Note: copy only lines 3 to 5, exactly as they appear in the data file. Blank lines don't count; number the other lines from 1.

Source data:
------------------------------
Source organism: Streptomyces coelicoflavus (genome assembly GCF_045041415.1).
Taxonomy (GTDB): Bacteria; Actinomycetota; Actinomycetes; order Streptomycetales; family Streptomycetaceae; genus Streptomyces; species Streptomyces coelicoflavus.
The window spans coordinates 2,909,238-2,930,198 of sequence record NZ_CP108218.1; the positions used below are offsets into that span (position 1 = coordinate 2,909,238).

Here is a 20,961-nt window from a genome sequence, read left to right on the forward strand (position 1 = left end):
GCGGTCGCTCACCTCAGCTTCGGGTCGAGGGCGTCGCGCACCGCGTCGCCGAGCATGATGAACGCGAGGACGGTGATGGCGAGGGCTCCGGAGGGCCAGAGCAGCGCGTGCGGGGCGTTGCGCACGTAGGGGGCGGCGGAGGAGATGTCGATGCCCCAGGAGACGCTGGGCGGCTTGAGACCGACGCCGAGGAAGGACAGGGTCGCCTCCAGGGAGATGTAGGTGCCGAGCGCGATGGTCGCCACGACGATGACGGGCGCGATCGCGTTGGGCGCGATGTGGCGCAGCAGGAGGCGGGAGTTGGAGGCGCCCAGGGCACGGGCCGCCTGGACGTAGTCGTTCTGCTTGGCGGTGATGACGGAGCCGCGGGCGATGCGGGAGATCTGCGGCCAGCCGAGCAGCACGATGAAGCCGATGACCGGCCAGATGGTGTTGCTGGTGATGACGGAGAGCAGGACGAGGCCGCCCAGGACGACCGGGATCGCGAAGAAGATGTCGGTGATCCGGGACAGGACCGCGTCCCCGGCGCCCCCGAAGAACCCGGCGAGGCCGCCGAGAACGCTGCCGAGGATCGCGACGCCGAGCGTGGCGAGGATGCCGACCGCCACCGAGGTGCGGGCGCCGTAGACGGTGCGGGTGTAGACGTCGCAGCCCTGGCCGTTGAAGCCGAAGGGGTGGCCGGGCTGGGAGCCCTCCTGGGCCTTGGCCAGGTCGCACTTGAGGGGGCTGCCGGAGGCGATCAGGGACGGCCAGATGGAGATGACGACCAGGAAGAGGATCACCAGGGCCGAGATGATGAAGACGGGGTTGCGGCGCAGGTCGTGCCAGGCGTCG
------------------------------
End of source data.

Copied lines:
The window spans coordinates 2,909,238-2,930,198 of sequence record NZ_CP108218.1; the positions used below are offsets into that span (position 1 = coordinate 2,909,238).

Here is a 20,961-nt window from a genome sequence, read left to right on the forward strand (position 1 = left end):
GCGGTCGCTCACCTCAGCTTCGGGTCGAGGGCGTCGCGCACCGCGTCGCCGAGCATGATGAACGCGAGGACGGTGATGGCGAGGGCTCCGGAGGGCCAGAGCAGCGCGTGCGGGGCGTTGCGCACGTAGGGGGCGGCGGAGGAGATGTCGATGCCCCAGGAGACGCTGGGCGGCTTGAGACCGACGCCGAGGAAGGACAGGGTCGCCTCCAGGGAGATGTAGGTGCCGAGCGCGATGGTCGCCACGACGATGACGGGCGCGATCGCGTTGGGCGCGATGTGGCGCAGCAGGAGGCGGGAGTTGGAGGCGCCCAGGGCACGGGCCGCCTGGACGTAGTCGTTCTGCTTGGCGGTGATGACGGAGCCGCGGGCGATGCGGGAGATCTGCGGCCAGCCGAGCAGCACGATGAAGCCGATGACCGGCCAGATGGTGTTGCTGGTGATGACGGAGAGCAGGACGAGGCCGCCCAGGACGACCGGGATCGCGAAGAAGATGTCGGTGATCCGGGACAGGACCGCGTCCCCGGCGCCCCCGAAGAACCCGGCGAGGCCGCCGAGAACGCTGCCGAGGATCGCGACGCCGAGCGTGGCGAGGATGCCGACCGCCACCGAGGTGCGGGCGCCGTAGACGGTGCGGGTGTAGACGTCGCAGCCCTGGCCGTTGAAGCCGAAGGGGTGGCCGGGCTGGGAGCCCTCCTGGGCCTTGGCCAGGTCGCACTTGAGGGGGCTGCCGGAGGCGATCAGGGACGGCCAGATGGAGATGACGACCAGGAAGAGGATCACCAGGGCCGAGATGATGAAGACGGGGTTGCGGCGCAGGTCGTGCCAGGCGTCG